This study tested whether combining the Inventory of Problems–29 (IOP-29) with the Test of Memory Malingering (TOMM) would increase sensitivity in the detection of experimentally feigned mental health problems, compared to using either test alone. Additionally, it also evaluated (a) the effects of administration order of these two tests and (b) the cultural and linguistic applicability of these tests to a European Portuguese population. The IOP-29 and TOMM were administered to a community sample of 100 nonclinical, adult volunteers from Portugal, with the instruction to feign mental health problems. Half were instructed to feign mild traumatic brain injury (mTBI) symptoms, half were instructed to feign major depression. Administration order had no effects on the tests’ scores, and both measures produced excellent sensitivity values, ranging from.82 to.98 for the TOMM, and from.88 to 1.00 for the IOP-29, when using standard a priori cutoff scores. More importantly, combining the results of TOMM with those of IOP-29 notably increased sensitivity compared to using either test alone. This study thus supports the use of the IOP-29 together with the TOMM in multimethod symptom validity assessments and provides initial evidence that both tests can be used also in Portugal.

Using the inventory of problems–29 (IOP-29) with the Test of Memory Malingering (TOMM) in symptom validity assessment: A study with a Portuguese sample of experimental feigners

Giromini L.
;
Coga G.
Co-first
;
Zennaro A.
Last
2020-01-01

Abstract

This study tested whether combining the Inventory of Problems–29 (IOP-29) with the Test of Memory Malingering (TOMM) would increase sensitivity in the detection of experimentally feigned mental health problems, compared to using either test alone. Additionally, it also evaluated (a) the effects of administration order of these two tests and (b) the cultural and linguistic applicability of these tests to a European Portuguese population. The IOP-29 and TOMM were administered to a community sample of 100 nonclinical, adult volunteers from Portugal, with the instruction to feign mental health problems. Half were instructed to feign mild traumatic brain injury (mTBI) symptoms, half were instructed to feign major depression. Administration order had no effects on the tests’ scores, and both measures produced excellent sensitivity values, ranging from.82 to.98 for the TOMM, and from.88 to 1.00 for the IOP-29, when using standard a priori cutoff scores. More importantly, combining the results of TOMM with those of IOP-29 notably increased sensitivity compared to using either test alone. This study thus supports the use of the IOP-29 together with the TOMM in multimethod symptom validity assessments and provides initial evidence that both tests can be used also in Portugal.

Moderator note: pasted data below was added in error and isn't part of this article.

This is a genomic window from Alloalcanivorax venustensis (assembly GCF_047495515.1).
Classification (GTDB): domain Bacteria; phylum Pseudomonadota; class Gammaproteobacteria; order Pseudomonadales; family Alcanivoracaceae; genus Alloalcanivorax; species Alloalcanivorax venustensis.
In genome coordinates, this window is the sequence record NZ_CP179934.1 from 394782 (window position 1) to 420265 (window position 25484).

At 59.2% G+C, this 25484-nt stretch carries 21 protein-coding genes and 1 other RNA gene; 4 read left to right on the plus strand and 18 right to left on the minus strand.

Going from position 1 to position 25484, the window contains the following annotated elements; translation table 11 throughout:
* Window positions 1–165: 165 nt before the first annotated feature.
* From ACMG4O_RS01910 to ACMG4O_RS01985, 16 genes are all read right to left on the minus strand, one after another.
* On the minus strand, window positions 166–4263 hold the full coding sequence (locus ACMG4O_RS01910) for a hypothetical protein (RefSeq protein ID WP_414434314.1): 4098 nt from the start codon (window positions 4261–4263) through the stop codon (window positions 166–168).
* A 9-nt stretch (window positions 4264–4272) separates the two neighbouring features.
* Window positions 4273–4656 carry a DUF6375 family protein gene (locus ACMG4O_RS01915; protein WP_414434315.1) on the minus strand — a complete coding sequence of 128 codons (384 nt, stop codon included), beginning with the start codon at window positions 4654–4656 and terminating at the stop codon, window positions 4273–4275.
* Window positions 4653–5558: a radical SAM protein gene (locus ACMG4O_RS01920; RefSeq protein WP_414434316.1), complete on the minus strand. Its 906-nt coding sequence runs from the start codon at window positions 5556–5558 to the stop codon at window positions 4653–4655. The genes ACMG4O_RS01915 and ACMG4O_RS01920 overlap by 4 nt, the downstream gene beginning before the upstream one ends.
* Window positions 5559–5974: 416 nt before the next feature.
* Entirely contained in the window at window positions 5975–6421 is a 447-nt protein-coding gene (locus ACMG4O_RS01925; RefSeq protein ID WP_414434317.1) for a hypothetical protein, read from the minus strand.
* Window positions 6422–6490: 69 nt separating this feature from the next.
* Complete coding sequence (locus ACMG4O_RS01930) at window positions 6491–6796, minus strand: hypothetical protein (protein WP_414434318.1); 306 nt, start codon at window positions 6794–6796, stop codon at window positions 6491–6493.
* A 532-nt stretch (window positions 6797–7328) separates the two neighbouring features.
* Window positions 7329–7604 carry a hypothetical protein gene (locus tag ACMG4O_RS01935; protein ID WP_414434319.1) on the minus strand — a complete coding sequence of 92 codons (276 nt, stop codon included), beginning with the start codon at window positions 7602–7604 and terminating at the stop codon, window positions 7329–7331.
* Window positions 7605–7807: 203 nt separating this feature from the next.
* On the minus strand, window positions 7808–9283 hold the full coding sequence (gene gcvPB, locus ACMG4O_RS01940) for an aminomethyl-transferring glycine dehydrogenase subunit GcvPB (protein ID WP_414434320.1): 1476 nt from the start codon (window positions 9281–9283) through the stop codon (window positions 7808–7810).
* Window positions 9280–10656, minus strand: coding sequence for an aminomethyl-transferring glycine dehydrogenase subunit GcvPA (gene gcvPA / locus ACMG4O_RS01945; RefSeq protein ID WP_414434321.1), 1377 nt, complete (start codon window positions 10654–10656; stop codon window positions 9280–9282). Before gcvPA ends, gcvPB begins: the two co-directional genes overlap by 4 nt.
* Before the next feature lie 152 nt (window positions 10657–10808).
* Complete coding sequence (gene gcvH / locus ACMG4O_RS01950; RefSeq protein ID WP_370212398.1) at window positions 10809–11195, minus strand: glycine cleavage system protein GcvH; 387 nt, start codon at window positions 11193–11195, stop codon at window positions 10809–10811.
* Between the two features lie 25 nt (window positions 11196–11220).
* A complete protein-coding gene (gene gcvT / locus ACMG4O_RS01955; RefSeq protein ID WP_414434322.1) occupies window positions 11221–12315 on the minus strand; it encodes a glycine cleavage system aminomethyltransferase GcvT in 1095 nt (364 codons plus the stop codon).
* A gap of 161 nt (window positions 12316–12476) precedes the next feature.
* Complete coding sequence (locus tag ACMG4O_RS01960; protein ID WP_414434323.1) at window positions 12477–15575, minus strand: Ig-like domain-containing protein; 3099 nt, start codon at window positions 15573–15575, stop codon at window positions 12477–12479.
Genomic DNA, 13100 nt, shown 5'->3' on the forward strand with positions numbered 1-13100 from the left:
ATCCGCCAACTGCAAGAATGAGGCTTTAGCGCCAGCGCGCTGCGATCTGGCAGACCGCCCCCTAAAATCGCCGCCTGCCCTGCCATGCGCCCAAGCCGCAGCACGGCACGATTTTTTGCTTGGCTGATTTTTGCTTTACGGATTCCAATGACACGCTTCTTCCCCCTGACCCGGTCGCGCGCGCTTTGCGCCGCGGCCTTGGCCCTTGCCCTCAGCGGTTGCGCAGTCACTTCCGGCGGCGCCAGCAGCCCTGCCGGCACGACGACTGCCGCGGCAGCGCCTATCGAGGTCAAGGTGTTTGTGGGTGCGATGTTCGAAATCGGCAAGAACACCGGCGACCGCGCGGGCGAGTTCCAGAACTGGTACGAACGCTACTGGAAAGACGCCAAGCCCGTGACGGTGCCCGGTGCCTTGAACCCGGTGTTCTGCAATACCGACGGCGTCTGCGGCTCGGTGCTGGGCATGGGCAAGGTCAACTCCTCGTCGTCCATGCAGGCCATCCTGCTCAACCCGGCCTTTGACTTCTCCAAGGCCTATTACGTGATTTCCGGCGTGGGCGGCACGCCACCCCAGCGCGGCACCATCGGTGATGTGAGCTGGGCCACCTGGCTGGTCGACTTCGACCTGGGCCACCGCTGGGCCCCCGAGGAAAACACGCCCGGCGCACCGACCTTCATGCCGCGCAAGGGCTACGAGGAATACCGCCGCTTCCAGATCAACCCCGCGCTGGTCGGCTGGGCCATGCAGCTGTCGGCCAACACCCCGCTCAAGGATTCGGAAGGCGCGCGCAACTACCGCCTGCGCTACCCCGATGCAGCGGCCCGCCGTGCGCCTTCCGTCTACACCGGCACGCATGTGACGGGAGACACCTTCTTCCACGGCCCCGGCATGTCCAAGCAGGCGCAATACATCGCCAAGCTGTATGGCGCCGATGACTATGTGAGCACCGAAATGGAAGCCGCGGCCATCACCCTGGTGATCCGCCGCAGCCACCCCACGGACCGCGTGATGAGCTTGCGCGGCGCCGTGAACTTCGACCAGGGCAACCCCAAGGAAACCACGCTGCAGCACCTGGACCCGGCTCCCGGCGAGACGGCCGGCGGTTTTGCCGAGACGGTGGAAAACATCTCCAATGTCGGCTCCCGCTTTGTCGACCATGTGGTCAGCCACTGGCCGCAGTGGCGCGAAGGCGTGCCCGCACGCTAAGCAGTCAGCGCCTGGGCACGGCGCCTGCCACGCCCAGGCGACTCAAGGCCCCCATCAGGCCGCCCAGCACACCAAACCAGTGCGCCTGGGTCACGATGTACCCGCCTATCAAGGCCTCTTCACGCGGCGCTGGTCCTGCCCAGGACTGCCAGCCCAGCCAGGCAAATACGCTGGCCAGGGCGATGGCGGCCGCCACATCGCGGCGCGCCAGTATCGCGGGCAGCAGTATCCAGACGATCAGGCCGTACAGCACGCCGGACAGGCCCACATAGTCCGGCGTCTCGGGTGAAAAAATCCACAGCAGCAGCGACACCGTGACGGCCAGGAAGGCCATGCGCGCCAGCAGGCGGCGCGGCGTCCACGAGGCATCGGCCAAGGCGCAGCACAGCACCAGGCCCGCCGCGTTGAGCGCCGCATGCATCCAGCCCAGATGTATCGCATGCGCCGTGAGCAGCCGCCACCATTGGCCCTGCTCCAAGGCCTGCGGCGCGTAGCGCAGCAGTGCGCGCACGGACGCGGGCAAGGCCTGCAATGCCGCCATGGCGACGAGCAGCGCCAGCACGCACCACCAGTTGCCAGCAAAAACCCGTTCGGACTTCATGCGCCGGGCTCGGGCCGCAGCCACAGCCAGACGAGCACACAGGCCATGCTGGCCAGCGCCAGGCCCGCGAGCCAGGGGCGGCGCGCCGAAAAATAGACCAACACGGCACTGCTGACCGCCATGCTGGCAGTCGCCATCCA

2020
27
6
504
516
Brain Injury; depression; IOP-29; malingering; order; TOMM
Giromini L.; Barbosa F.; Coga G.; Azeredo A.; Viglione D.J.; Zennaro A.
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Utilizza questo identificativo per citare o creare un link a questo documento: https://hdl.handle.net/2318/1766439
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